Scientists have long assumed that the one ingredient a deadly brain tumour needs to grow is sugar. Turns out that actually, it isn't.
Researchers at Newcastle University, led by Dr Elizabeth Stoll, have found that in actual fact glioma cancer cells feed off fat, not sugar.
It transpires that the original theory had actually been formulated through a trick used to culture tissues in a laboratory environment.
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To try and encourage growth in the lab the cells are placed into a blood serum, this forces the cancer to change its original fuel source to the one most readily available, in this case sugar.
However when the team treated live tumours with a fat inhibiting drug called etomoxir they found that cancer growth was significantly slowed, improving survival time by up to 17 per cent.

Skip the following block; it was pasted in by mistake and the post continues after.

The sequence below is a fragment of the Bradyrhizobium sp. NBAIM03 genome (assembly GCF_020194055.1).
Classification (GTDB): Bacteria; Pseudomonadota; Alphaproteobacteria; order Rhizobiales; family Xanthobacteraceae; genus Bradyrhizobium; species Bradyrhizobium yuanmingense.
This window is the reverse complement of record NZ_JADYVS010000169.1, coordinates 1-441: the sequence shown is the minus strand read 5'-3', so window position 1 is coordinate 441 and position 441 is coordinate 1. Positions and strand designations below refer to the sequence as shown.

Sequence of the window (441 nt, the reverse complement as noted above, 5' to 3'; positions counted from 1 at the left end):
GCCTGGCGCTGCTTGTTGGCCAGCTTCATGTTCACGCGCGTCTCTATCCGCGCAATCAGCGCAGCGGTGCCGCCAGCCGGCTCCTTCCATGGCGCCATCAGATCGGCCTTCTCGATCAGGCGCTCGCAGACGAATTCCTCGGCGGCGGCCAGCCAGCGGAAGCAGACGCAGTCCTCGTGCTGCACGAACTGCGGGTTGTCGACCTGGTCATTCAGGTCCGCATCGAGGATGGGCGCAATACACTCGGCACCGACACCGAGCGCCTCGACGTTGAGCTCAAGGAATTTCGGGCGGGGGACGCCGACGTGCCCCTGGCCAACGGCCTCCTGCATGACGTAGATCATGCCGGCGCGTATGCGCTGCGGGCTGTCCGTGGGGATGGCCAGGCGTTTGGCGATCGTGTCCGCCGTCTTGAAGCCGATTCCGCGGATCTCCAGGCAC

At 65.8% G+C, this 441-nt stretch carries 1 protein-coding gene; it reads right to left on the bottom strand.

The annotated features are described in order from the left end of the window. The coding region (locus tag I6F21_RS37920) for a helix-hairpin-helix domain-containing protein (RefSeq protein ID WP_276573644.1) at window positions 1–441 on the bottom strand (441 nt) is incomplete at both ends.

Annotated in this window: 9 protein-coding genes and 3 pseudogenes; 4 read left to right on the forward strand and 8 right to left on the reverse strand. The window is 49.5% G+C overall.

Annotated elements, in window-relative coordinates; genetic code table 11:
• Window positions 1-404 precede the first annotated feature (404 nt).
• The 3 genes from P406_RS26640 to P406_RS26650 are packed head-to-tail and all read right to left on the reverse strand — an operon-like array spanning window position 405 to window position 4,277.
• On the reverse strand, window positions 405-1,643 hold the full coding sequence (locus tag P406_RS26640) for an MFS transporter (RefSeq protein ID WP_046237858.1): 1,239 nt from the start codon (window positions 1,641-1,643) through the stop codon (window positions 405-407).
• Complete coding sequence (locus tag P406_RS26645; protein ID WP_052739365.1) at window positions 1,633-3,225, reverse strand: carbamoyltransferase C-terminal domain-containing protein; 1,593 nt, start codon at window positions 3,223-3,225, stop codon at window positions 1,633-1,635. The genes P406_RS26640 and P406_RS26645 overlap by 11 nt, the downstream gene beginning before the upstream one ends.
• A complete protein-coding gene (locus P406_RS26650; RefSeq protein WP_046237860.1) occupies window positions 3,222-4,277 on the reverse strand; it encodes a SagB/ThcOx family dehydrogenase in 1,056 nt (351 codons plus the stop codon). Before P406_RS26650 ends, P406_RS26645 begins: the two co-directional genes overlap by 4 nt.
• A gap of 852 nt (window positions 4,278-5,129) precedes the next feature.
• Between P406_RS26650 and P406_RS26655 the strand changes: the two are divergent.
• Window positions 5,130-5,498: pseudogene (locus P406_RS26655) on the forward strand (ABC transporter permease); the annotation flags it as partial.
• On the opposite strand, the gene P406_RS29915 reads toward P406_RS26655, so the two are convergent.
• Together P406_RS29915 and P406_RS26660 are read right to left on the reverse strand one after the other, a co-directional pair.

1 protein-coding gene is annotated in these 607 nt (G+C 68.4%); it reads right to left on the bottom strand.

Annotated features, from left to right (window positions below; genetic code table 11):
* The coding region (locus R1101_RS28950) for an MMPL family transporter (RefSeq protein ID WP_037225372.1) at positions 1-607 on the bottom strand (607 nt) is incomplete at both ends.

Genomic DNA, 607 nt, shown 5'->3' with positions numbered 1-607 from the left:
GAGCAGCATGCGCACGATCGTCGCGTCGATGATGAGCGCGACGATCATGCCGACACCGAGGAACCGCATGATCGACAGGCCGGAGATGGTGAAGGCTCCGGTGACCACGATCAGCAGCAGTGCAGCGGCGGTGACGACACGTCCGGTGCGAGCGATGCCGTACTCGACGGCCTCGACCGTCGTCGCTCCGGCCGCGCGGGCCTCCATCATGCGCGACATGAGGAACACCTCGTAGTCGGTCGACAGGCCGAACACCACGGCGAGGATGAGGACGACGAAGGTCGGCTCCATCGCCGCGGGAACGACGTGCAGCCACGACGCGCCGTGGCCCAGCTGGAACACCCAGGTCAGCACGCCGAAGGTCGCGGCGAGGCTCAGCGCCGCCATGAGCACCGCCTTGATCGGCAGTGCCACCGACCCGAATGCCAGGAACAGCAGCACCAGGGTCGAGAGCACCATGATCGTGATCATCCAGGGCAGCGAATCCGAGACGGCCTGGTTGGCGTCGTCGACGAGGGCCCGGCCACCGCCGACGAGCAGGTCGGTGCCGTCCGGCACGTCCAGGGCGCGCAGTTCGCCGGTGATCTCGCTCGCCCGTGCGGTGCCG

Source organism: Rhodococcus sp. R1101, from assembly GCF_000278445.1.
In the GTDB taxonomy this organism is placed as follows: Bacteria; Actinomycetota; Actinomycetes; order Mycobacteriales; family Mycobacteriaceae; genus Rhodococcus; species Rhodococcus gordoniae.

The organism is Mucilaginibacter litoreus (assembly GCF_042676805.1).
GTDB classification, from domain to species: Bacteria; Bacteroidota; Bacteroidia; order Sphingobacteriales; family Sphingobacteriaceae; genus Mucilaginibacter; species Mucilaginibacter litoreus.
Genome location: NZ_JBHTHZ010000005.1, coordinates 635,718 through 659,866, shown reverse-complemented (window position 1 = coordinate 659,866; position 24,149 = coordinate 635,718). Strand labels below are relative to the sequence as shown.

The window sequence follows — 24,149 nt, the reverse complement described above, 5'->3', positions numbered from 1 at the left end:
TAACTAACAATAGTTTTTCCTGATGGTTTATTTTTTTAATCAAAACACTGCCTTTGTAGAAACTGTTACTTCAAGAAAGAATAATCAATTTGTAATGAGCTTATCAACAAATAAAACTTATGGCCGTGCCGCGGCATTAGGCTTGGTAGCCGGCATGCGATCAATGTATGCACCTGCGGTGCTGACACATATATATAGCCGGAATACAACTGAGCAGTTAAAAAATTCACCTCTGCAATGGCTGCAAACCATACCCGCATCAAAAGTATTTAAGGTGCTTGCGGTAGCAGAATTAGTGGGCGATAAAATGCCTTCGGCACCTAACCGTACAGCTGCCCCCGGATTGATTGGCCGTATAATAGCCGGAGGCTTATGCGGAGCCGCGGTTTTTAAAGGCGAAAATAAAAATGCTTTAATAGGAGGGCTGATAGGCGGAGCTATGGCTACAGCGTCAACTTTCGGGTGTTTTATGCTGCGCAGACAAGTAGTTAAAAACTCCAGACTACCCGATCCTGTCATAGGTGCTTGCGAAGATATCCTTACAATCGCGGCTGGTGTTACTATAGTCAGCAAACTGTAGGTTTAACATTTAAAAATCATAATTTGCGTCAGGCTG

Speaking to the Independent, Dr Stoll said: “These results provide a novel drug target which could aid in the clinical treatment of this disease for patients in the future.”
“For 60 years, we have believed all tumours rely on sugars for their energy source and the brain relies on sugars for its energy source, so you certainly would think brain tumours would.”
Dr Stoll believes that this breakthrough could have wider implications for understanding how different cancers are able to survive in different parts of the body.